A few weeks ago we featured Galileo a Madama Cristina de Lorena, published in 1896 by the Salmin Brothers, which happens to be the smallest book in the world printed with hand-set movable type. The typeface used is called “flies’ eyes”, and was cut by Antonio Farina in 1834. We have another book in our collection printed with the same type, an 1878 edition of La Divina Commedia di Dante. While the Dante is also a miniature book, it is not nearly as small as the Galileo. Here are some images of both books side by side, so you can compare the type and truly see just what a feat it must have been to hand-set both of these incredible little books.
FINAL CALL! Here is the Celestial Cities collection in full. Inspired by the solar system and Italo Calvino’s novel “Invisible Cities”, I’m hand printing limited editions using laser engraved wooden blocks.
There are just 4 hours left to support me through kickstarter- you can get some art and exclusive goodies, and you’ll be helping support the printing costs and future print collections. Please don’t miss out!
Come away with us to Two Rivers, Wisconsin—birthplace of the ice cream sundae, and home to the Hamilton Wood Type & Printing Museum with its 1.5 million pieces of wood type. A group of Chronicle Books employees spent a week volunteering at the museum where they learned about type, and how delicious cheese curds taste after a long day.
Auction catalogs from the #BKMlibrary continue to provide fascinating discoveries. Recently, I found a catalog comprising the collection of Charles Gillot filled with visual treasures! Who was Charles Gillot? Following the modern tradition of virtual research, I Googled him.
Charles Gillot (1853-1903) was a French inventor and avid collector of ancient and medieval works of art. His father, Firmin Gillot, invented “gillotage” a type of relief photoengraving that revolutionized book publishing; allowing simultaneous printing of text and images. Like father like son, Charles later made technical improvements upon this process, while concurrently amassing an immense amount of important art works.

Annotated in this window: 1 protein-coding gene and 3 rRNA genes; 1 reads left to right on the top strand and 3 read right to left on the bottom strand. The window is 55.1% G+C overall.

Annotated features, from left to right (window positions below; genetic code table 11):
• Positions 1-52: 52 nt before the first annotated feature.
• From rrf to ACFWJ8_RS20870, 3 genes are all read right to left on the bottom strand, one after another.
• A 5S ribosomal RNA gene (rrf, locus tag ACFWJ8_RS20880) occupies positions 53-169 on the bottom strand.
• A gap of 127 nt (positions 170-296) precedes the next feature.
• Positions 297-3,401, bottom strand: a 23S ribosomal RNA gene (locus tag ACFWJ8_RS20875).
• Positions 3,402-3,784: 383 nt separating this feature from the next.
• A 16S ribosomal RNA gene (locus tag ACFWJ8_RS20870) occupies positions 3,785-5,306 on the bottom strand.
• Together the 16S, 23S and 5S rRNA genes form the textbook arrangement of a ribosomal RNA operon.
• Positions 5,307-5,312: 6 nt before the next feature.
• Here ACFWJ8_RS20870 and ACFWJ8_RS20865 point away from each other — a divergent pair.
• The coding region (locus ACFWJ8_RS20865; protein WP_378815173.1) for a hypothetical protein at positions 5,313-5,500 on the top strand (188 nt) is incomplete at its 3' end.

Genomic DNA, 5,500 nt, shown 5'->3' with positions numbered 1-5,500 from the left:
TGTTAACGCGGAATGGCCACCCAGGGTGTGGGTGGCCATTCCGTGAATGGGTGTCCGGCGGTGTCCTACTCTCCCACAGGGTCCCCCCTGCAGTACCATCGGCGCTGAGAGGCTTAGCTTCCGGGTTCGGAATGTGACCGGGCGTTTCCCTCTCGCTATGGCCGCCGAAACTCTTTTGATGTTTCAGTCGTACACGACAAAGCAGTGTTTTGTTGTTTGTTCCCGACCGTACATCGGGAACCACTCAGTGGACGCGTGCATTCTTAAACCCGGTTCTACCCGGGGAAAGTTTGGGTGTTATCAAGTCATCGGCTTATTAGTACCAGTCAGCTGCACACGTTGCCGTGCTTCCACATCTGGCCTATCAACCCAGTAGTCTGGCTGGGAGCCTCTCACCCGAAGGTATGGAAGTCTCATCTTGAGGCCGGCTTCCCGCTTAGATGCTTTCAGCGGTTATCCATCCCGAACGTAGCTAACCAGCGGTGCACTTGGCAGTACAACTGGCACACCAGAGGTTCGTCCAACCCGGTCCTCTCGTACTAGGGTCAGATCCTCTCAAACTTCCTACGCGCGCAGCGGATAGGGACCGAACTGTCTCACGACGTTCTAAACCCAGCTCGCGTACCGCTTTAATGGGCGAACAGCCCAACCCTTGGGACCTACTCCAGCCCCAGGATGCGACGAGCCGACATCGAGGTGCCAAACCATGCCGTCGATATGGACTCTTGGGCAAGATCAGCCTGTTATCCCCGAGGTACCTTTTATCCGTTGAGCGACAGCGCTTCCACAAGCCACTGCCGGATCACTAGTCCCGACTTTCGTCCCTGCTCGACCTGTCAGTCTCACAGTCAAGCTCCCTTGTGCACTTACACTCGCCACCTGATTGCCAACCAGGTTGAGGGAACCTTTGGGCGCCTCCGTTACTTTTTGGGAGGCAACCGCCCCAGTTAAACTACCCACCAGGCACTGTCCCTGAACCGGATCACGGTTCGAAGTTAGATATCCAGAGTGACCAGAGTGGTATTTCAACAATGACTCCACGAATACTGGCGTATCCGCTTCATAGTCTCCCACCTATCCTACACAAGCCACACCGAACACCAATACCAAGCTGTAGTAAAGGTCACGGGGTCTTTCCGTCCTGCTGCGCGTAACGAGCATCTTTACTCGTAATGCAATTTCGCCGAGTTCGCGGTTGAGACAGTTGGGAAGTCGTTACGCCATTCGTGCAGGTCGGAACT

Following Gillot’s death, Durand-Ruel gallery in Paris conducted two auction sales of his collection primarily made up of Asian objects as well as Islamic antiquities. The 1904 sale received high praise from many notable figures of the time such as the Goncourt brothers, calling it “the most perfect, the most sophisticated Japanese collection.”
These beautiful auctioncatalogs are massive. Bound in two catalogs comprised of 3,453 lots—the delicate illustrations, marbled paper, and leather embossed horse are really something to behold!
Today I launched (pretty much) my new printing service/press called Chain House Press. You can now order zines from the press and send me print jobs via these really cool online fillable forms that makes it hella easy for people to request a printing service for any print job of any magnitude like zines, stickers, posters, etc. Please take a look and support the press - we’re still working on the site and posting about a new release soon. Thanks again to Connor Duncan for giving the name of Chain House Press.